• The Musée acadien de l'université de Moncton;
    • The Musée acadien de l'université de Moncton;
    • The Centre d'études acadiennes de l'Université de Moncton;
    • The North Vancouver Museum & Archives;
    • The Guelph Civic Museums;
    • The Sir Alexander Galt Museum & Archives (Alberta);
    • The Musée minéralogique et minier de Thetford Mines (Québec).
  • The McCord Museum's database alone contains more then 118,500 images. In it you will find:
    • mostly vintage photographs (Notman Archives)
    • but also paintings and other illustrations, costumes and accessories, everyday objects (some of which were used by Native peoples) and manuscripts.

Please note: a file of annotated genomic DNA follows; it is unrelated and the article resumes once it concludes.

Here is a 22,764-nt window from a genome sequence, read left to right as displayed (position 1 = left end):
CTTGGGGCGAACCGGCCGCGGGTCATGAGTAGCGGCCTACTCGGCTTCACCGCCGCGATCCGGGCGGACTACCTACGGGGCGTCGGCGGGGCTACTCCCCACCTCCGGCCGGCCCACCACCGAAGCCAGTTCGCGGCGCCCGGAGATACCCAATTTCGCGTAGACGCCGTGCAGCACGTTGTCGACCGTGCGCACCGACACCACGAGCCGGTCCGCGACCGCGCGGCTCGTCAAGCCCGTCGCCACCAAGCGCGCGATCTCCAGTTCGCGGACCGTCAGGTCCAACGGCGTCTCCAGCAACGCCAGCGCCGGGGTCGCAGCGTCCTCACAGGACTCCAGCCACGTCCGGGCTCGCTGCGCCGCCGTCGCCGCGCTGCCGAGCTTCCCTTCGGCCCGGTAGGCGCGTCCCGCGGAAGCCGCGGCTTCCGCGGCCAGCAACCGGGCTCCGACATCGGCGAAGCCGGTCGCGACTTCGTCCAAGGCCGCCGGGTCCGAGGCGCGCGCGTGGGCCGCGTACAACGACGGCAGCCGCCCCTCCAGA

• For an overview of all of the Museum's collections, look under the Collections tab.
    • The collections of the McCord Museum reflect the tastes and interests of its founder, David Ross McCord (1844-1930), a wealthy Montrealer who lived during the 19th century. He had an abiding interest in the origins of this country, Canada, and so he created a collection that bore witness to the way of life of the Native peoples, to the French Regime and to the British empire.

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3. How can I find artifacts related to a specific subject?

  • Explore the collections by choosing a theme (see Resources for themes).
  • Think of particular items that might be related to the subject.
    • Note that for concepts (for example, justice and poverty) it is difficult to browse relevant artifacts because these subjects are not indexed in this way in the database.
    • You must try to pinpoint precise aspects of the reality you are exploring.